Qualitative Assessment of Community Education Needs: A Guide for an Educational Program that Promotes Emergency Referral Service Utilization in GhanaOlokunde TL1, Awoonor-Williams J2,3,4*, Tiah JAY2, Alirigia R2, Asuru R2, Patel S1, Schmitt M1 and Philips JF1
- *Corresponding Author:
- Awoonor-Williams J
Ghana Health Service
Upper East Region, Ghana
E-mail: [email protected]
Received Date: July 28, 2015 Accepted Date: August 18, 2015 Published Date: August 23, 2015
Citation: Olokunde TL, Awoonor-Williams J, Tiah JAY, Alirigia R, Asuru R, et al. (2015) Qualitative Assessment of Community Education Needs:A Guide for an Educational Program that Promotes Emergency Referral Service Utilization in Ghana. J Community Med Health Educ 5:363. doi:10.4172/2161-0711.1000363
Copyright: © 2015 Olokunde TL, et al. This is an open-access article distributed under the terms of the Creative Commons Attribution License, which permits unrestricted use, distribution, and reproduction in any medium, provided the original author and source are credited.
Background: Ghana has a maternal mortality ratio of 380/100,000 live births and a neonatal mortality rate of 28/1,000 live births. Although most of these deaths could be prevented by timely access to quality care during medical emergencies, the country lacks a functional emergency referral care system. To test feasible means of addressing this need, the Sustainable Emergency Referral Care (SERC) Initiative was piloted in the Upper East Region of Ghana.
Objectives: This study was conducted to understand the role of and need for knowledge about emergencies on the utilization of emergency referral services in study setting. It describes community members’ ability to recognize and respond to signs of obstetric and neonatal emergencies with the goal of eliciting potential strategies for an effective community education component of the SERC program.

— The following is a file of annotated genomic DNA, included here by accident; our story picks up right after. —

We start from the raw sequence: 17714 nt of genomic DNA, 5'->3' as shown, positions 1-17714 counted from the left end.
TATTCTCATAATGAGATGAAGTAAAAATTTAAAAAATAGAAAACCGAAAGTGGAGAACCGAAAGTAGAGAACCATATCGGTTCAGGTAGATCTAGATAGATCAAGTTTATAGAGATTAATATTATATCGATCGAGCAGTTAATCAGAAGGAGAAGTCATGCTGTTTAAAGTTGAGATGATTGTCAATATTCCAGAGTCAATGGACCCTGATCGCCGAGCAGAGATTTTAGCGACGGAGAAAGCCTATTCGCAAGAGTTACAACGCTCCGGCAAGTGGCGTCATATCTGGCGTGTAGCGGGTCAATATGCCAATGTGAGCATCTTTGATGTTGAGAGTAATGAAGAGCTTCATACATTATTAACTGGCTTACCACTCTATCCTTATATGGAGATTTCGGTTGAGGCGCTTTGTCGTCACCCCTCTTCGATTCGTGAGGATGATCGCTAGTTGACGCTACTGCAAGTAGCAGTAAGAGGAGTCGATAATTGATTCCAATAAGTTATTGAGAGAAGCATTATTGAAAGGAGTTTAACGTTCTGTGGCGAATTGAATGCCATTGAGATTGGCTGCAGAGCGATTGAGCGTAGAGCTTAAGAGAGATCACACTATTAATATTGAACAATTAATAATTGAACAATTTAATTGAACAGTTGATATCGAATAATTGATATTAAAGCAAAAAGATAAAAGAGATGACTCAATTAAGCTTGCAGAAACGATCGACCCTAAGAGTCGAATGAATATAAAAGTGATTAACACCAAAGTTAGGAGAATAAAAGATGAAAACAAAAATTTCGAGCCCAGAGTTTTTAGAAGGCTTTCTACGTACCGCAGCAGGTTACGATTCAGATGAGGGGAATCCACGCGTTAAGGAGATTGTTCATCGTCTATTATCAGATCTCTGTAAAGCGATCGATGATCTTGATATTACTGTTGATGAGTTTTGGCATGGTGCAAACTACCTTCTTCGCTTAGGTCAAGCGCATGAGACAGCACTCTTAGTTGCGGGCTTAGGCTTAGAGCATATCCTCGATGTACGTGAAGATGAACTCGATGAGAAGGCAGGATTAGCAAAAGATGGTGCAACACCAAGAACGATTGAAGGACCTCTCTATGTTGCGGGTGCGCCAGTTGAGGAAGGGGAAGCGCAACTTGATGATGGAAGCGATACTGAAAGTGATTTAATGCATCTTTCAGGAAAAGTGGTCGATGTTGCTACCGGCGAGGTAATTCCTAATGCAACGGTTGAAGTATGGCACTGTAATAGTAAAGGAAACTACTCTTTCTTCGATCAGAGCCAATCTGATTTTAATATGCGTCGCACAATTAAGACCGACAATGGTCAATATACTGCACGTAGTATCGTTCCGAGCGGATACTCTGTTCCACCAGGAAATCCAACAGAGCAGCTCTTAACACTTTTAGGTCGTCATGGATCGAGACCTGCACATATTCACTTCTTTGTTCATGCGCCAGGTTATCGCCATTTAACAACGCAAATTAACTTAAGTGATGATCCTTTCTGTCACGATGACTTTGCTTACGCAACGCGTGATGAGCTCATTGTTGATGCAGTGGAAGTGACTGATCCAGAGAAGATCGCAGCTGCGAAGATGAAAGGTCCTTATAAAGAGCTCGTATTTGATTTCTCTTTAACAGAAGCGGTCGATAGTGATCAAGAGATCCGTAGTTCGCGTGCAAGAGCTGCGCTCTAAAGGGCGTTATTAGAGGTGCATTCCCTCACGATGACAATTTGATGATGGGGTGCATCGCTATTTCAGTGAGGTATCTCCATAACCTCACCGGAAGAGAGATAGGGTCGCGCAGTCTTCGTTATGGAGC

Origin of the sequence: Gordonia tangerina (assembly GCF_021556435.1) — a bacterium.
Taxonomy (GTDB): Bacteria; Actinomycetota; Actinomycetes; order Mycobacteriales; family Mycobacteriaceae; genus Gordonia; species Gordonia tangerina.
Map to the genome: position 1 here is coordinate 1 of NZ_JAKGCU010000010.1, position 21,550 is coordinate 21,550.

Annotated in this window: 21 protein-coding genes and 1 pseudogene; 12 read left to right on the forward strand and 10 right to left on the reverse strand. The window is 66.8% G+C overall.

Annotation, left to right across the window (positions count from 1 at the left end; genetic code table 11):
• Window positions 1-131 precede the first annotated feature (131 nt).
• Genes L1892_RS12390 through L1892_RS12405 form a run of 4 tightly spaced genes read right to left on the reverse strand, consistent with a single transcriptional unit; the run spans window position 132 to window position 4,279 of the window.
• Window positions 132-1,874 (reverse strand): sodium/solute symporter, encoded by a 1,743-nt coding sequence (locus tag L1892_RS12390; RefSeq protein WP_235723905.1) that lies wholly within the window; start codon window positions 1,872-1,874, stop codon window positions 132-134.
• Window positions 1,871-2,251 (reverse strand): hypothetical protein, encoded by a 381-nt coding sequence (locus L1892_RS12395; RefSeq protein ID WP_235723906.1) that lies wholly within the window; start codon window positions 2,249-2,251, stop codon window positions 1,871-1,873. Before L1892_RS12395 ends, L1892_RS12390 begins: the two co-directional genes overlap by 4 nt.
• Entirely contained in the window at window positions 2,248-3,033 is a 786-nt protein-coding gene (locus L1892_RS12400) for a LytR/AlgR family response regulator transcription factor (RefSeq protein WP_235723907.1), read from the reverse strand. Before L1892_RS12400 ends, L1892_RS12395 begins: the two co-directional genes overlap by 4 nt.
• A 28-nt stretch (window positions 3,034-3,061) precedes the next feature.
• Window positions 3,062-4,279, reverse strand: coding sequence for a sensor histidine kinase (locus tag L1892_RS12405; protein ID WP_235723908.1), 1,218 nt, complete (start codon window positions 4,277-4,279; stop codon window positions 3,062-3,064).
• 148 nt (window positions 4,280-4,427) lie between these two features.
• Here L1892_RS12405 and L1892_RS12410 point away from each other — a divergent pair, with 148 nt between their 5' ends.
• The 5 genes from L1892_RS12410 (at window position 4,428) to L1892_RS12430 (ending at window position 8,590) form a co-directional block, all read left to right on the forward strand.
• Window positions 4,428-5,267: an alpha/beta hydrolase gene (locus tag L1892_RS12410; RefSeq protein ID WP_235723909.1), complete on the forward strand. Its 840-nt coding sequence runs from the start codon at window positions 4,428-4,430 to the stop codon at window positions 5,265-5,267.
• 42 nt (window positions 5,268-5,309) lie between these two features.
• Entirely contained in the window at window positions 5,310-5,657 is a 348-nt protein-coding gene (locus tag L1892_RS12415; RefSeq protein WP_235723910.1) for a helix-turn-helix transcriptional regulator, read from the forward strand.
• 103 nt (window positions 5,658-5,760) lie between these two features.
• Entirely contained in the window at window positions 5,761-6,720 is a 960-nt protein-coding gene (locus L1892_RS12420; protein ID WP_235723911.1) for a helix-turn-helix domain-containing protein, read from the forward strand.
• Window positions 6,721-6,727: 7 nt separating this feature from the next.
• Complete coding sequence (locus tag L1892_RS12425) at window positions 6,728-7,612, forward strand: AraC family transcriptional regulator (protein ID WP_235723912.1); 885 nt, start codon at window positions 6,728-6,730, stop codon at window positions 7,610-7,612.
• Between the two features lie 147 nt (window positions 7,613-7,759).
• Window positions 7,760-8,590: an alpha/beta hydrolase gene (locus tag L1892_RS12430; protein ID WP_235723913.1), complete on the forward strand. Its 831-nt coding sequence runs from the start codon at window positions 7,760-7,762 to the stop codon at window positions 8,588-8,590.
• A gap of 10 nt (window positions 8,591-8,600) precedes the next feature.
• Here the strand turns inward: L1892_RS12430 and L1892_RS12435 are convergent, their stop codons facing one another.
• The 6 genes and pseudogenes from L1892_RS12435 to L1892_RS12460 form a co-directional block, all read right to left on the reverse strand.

Methods: Seven focus group discussions were conducted among homogenous groups of community members in three districts. All discussions were audiotaped and transcribed verbatim, coded in NVivo 10.2 software and analyzed using framework analysis.
Results: Most respondents recognized emergencies as life threatening conditions that require urgent intervention but there were varying views about emergency types and the appropriate responses for each type. Some emergencies were considered to be “frafra issues”, which meant traditional issues peculiar to a specific tribe. Such misconceptions, certain cultural practices and social dynamics that influence the decision to seek and utilize referral services were elicited.
Conclusion: There were clearly mistaken beliefs and detrimental practices that merit specific focus in an educational program. For instance: the perceptions of certain emergencies as traditional or spiritual problems and consequently seeking spiritual, rather than medical, treatments for those, needed to be addressed. Dialogue generated practical recommendations for developing the content of educational materials and improving the appropriate utilization of emergency services.